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Lead Handling
03-24-2010, 12:07 PM, (This post was last modified: 04-16-2010, 11:27 PM by AtticaFish.)
#1
Lead Handling
EDIT - 4/16/2010: Information is now posted on the main index pages of JigCraft.com - Lead Handling Safety - concerning lead safety. Please read all replies to this thread as well, there is some excellent information that is not covered on the other page......



Orig. post -

Does anyone have any links to "good" information about lead handling & safety? I have gotten some info together but would like to have as much as possible. Also, like to hear your thoughts on precautions you use, anything useful i will put up there. Thanks! - AF
JigCraft.com : Co-Founder
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03-24-2010, 08:09 PM,
#2
RE: Lead Handling
AF, you probably already know this one.
http://www.tackleunderground.com/communi...echniques/
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03-25-2010, 06:58 AM,
#3
Pouring notes
Some personal notes on pouring – not necessarily in order…

Start with a CLEAN, well lit, area (a dedicated spot with plenty of ventilation) with everything laid out before plugging the pot.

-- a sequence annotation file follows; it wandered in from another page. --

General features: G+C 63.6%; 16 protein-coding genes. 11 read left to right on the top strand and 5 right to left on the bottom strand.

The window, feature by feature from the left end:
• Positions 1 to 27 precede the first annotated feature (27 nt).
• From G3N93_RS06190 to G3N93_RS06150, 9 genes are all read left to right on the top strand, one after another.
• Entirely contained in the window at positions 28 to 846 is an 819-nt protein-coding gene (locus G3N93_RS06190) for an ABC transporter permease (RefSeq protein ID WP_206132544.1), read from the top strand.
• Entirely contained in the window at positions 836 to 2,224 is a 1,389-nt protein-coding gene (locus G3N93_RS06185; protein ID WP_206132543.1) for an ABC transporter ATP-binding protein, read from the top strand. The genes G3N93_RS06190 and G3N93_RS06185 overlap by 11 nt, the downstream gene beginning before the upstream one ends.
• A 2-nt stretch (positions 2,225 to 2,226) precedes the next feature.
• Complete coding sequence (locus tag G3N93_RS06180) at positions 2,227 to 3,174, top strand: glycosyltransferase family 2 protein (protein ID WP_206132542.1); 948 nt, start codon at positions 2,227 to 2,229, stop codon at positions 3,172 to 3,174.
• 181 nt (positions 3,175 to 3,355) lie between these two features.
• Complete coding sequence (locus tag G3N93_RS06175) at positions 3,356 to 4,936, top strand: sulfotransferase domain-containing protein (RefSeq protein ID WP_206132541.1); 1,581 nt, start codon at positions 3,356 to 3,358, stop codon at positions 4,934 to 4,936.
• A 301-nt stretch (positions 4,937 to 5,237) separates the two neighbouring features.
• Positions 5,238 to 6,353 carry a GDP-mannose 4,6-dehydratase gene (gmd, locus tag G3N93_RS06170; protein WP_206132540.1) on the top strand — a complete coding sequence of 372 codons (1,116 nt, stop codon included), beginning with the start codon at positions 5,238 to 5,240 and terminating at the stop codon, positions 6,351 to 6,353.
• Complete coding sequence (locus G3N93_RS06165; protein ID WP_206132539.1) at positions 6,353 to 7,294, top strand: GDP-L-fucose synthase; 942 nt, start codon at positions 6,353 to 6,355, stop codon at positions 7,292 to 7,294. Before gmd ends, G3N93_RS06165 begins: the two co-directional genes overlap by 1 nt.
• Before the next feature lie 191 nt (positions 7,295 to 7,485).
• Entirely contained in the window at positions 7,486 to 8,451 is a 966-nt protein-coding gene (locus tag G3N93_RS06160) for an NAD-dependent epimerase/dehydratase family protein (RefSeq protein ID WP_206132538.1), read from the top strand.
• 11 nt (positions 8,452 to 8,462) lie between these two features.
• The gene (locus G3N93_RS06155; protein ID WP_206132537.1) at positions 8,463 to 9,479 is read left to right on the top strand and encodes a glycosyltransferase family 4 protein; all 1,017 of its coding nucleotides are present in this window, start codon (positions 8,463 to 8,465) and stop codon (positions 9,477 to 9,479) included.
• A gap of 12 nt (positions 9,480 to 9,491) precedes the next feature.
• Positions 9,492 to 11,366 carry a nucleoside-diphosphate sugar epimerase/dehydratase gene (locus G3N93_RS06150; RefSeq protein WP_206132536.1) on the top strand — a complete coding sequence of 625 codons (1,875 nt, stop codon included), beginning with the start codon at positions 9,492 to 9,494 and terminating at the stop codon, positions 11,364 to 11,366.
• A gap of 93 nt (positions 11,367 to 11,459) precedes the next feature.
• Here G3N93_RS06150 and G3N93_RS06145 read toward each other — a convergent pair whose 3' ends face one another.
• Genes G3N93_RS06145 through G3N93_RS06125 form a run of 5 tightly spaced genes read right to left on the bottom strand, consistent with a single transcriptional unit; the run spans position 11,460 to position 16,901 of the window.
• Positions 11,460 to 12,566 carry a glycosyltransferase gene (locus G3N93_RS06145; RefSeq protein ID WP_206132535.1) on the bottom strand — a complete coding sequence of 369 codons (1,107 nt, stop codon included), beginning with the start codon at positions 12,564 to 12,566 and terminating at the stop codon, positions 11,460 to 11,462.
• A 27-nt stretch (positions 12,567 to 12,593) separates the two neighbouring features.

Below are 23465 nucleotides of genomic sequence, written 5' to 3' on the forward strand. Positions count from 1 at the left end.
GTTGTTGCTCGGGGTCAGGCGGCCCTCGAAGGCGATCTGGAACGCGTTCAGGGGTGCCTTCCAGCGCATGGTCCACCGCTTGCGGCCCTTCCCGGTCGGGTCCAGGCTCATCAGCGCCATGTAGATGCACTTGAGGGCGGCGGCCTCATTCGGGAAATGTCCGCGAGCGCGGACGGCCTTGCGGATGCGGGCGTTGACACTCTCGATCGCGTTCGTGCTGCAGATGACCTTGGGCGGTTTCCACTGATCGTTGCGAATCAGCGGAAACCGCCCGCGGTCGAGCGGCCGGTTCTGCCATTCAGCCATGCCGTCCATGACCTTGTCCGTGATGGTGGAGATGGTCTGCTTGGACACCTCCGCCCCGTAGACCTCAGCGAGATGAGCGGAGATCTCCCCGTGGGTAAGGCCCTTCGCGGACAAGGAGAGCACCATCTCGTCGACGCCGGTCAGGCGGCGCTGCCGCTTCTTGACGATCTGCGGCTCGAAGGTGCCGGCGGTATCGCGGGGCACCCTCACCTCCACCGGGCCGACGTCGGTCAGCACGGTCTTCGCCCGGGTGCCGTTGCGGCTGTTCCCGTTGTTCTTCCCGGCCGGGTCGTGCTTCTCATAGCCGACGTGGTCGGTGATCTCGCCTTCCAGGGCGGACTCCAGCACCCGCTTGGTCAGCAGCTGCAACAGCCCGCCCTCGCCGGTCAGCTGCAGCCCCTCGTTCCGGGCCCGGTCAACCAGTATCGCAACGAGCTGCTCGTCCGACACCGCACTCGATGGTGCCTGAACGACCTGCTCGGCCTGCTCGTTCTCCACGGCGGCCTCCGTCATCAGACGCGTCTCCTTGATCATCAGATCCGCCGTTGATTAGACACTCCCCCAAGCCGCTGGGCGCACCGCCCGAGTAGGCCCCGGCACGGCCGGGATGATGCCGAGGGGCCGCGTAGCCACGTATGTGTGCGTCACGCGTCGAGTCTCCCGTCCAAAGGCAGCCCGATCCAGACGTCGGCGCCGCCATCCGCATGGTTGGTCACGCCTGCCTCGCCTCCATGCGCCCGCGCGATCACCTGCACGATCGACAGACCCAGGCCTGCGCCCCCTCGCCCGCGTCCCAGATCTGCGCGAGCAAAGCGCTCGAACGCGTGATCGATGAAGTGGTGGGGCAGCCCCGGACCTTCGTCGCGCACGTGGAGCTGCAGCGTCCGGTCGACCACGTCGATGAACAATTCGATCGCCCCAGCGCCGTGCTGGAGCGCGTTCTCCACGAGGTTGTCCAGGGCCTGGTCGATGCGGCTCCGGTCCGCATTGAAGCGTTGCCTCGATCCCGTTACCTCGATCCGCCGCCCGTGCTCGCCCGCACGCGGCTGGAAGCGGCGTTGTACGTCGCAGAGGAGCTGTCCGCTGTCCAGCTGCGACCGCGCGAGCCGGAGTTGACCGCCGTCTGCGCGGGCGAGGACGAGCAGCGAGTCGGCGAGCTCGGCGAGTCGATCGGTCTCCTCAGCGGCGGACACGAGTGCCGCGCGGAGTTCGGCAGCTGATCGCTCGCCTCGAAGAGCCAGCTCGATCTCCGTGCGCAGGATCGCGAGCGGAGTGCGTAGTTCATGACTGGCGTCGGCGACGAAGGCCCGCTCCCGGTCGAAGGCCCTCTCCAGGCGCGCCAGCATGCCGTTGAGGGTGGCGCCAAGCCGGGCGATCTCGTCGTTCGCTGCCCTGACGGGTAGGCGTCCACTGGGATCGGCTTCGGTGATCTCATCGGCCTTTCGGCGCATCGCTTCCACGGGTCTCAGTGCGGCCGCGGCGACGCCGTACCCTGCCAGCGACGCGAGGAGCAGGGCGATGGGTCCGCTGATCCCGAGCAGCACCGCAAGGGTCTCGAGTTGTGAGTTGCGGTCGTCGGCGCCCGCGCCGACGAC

Safety glasses, apron, and gloves are highly recommended.

Wash your hands - all the time.

No fluids around your pouring area.

Do-it web site has some excellent safety/pouring info.

Block out your pouring time – no visitors, calls, and especially no kids.

I use an ingot mold for “drip pan”. Every once in awhile you might have to tweak the stem - to keep the pot from dripping. Use a wide blade screwdriver – top of the stem has a slot.

If your lead is turning blue – turn your heat down – lead is hotter than it needs to be.

I don’t smoke my molds (have bought some that have been smoked), never had to. If you tilt your molds (allows gas to escape from the mold), pre heat, and use soft/clean lead you should have good pours.

A small magnet is very useful for picking up loose hooks – like the ones that are on antennas. Hemostats, slotted screwdriver (for the stem), and small vise grips with a T pin (to clean the pour spot occasionally) are good tools to have close by.

I use high temp grease, if it’s necessary, to lube a mold – like mine kind of tight. I use WD-40 to free up rusted hinge pins (ebay buys).

After a few pours the mold is going to be hot – be careful when you are placing hooks – this is when you start getting fast.

Bottom feed is probably the safest way to pour. I leave an almost completely filled pot when I’m done. Keeps the pot rust down and it’s ready for the next time to pour.

If you do leave lead in your pot, don’t try to move the stem until your lead is completely melted. The stem will not seat correctly if the lead is not completely melted – you can have a real problem.

Don’t use your bottom pour for cleaning lead – especially wheel weights, too much foreign matter and salts. Have a dedicated pot for cleaning weights.

Be careful and safe, no short cuts (quickest way to the hospital). Go slow – except when you are putting hooks on a hot mold – LOL.
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03-25-2010, 05:21 PM,